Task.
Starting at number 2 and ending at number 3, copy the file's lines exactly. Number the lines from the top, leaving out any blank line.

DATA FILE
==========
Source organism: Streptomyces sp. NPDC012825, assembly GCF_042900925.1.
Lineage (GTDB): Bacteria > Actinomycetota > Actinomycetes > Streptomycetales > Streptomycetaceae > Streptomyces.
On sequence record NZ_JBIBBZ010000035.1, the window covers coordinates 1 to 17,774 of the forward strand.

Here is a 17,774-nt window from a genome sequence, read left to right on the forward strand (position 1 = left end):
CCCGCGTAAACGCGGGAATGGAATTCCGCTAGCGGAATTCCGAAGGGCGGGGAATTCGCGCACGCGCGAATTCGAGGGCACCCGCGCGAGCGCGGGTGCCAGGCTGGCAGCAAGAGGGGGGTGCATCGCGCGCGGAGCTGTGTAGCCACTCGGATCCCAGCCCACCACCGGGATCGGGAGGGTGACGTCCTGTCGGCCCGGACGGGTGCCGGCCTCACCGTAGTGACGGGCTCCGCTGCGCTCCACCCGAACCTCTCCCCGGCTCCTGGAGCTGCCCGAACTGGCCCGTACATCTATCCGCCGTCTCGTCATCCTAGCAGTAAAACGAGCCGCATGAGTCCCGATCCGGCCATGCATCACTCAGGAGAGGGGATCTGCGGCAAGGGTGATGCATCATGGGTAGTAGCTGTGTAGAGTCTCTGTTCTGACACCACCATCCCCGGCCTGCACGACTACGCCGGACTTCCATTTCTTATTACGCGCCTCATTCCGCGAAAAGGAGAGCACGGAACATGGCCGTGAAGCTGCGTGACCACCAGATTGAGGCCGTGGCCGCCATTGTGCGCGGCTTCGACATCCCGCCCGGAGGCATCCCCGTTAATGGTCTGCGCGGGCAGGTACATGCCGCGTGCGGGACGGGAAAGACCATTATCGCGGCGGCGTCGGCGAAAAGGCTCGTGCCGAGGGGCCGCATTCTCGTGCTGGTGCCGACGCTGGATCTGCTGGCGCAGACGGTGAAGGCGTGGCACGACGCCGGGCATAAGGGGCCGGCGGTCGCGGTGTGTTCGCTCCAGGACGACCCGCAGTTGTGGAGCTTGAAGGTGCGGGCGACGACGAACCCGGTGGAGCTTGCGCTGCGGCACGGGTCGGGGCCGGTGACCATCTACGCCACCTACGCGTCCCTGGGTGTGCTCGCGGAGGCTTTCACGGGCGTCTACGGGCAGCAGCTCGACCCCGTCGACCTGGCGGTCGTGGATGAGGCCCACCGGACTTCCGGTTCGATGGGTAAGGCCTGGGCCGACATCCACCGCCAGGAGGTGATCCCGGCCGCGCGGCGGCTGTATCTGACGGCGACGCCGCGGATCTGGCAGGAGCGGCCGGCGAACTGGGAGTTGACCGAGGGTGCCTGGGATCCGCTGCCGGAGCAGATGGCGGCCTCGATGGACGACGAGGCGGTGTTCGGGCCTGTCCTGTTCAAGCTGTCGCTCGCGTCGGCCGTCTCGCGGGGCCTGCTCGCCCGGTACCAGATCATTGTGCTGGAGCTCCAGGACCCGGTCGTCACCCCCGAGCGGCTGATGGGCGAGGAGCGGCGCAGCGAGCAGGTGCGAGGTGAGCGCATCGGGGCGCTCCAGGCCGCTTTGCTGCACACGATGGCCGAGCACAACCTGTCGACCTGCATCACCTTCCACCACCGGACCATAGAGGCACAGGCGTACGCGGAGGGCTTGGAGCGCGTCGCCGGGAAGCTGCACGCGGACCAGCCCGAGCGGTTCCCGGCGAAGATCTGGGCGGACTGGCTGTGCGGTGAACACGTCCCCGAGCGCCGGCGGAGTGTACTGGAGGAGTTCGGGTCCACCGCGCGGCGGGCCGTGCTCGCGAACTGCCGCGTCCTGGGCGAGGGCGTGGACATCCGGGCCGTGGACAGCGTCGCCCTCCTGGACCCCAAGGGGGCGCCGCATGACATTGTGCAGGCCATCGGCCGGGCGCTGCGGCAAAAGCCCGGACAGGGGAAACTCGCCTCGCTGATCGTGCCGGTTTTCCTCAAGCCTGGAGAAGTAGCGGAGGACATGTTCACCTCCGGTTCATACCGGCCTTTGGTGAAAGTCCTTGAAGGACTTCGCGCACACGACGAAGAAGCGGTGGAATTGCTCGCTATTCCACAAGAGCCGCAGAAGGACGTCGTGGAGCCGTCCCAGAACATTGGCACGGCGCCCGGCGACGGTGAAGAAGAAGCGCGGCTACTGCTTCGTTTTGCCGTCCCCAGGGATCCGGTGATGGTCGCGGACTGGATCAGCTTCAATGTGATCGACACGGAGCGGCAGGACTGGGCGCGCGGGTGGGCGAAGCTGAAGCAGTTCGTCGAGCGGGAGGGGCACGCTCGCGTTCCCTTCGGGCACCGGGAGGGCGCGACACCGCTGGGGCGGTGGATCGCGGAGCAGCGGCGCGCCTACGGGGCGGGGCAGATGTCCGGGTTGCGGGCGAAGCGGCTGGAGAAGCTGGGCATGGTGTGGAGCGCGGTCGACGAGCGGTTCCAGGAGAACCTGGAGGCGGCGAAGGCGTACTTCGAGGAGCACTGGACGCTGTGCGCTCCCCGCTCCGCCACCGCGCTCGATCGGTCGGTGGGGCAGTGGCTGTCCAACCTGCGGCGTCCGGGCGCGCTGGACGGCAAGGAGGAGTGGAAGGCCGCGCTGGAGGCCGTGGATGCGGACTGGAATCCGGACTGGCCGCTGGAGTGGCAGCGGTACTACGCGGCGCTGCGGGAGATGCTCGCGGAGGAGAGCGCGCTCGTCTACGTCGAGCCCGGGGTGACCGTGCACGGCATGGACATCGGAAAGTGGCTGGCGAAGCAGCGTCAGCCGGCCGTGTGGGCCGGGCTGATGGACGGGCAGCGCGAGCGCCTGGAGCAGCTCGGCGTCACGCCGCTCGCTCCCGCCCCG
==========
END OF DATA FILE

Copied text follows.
Lineage (GTDB): Bacteria > Actinomycetota > Actinomycetes > Streptomycetales > Streptomycetaceae > Streptomyces.
On sequence record NZ_JBIBBZ010000035.1, the window covers coordinates 1 to 17,774 of the forward strand.